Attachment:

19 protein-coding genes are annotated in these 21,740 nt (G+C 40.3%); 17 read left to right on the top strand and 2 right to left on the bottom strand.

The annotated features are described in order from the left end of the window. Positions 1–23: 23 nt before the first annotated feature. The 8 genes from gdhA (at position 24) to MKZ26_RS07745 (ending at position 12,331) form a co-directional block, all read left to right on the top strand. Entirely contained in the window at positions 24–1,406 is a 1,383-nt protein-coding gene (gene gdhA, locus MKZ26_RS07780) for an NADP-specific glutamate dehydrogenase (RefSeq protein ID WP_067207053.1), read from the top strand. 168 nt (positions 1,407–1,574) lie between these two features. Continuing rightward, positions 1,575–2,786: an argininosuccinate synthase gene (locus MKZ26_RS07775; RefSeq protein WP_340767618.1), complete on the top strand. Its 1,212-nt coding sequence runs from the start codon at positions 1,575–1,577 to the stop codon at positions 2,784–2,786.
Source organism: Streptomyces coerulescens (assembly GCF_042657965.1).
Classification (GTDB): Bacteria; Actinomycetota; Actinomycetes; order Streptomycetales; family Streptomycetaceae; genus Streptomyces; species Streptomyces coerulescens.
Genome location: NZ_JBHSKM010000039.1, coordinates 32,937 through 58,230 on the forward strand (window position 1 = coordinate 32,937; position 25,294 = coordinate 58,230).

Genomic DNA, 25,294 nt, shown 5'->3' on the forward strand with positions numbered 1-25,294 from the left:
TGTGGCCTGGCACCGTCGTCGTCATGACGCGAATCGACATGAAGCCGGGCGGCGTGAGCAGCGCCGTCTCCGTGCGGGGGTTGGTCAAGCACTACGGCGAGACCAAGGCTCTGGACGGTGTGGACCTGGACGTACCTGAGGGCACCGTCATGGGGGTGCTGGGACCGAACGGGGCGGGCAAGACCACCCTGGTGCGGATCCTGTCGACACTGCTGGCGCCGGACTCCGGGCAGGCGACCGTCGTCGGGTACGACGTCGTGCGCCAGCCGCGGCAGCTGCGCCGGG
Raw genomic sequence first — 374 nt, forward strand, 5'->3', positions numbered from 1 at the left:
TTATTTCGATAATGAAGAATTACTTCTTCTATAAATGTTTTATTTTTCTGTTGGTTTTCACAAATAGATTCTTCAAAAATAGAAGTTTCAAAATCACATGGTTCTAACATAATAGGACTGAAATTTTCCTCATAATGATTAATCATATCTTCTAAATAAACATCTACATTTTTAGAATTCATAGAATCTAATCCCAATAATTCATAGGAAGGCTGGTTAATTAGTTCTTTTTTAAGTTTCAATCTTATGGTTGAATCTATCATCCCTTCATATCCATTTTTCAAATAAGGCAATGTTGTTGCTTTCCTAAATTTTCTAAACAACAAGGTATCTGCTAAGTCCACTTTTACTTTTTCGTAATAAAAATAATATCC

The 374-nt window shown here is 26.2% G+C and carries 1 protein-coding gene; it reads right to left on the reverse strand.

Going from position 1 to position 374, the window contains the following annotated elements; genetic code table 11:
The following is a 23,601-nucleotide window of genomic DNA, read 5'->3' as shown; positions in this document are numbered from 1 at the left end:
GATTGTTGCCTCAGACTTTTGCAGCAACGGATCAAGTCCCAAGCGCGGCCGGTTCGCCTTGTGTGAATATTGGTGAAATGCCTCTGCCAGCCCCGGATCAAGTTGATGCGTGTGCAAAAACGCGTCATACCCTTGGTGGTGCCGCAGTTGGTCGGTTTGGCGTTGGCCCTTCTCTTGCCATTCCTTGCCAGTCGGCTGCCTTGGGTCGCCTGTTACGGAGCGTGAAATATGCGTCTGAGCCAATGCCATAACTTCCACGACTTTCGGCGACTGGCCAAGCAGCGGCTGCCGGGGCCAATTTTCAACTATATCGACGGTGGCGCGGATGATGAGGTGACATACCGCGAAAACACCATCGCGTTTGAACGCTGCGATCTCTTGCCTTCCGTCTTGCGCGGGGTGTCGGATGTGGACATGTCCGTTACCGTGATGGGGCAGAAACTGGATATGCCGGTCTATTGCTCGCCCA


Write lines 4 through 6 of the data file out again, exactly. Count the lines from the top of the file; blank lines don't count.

Classification (GTDB): Bacteria; Actinomycetota; Actinomycetes; order Streptomycetales; family Streptomycetaceae; genus Streptomyces; species Streptomyces coerulescens.
Genome location: NZ_JBHSKM010000039.1, coordinates 32,937 through 58,230 on the forward strand (window position 1 = coordinate 32,937; position 25,294 = coordinate 58,230).

Genomic DNA, 25,294 nt, shown 5'->3' on the forward strand with positions numbered 1-25,294 from the left: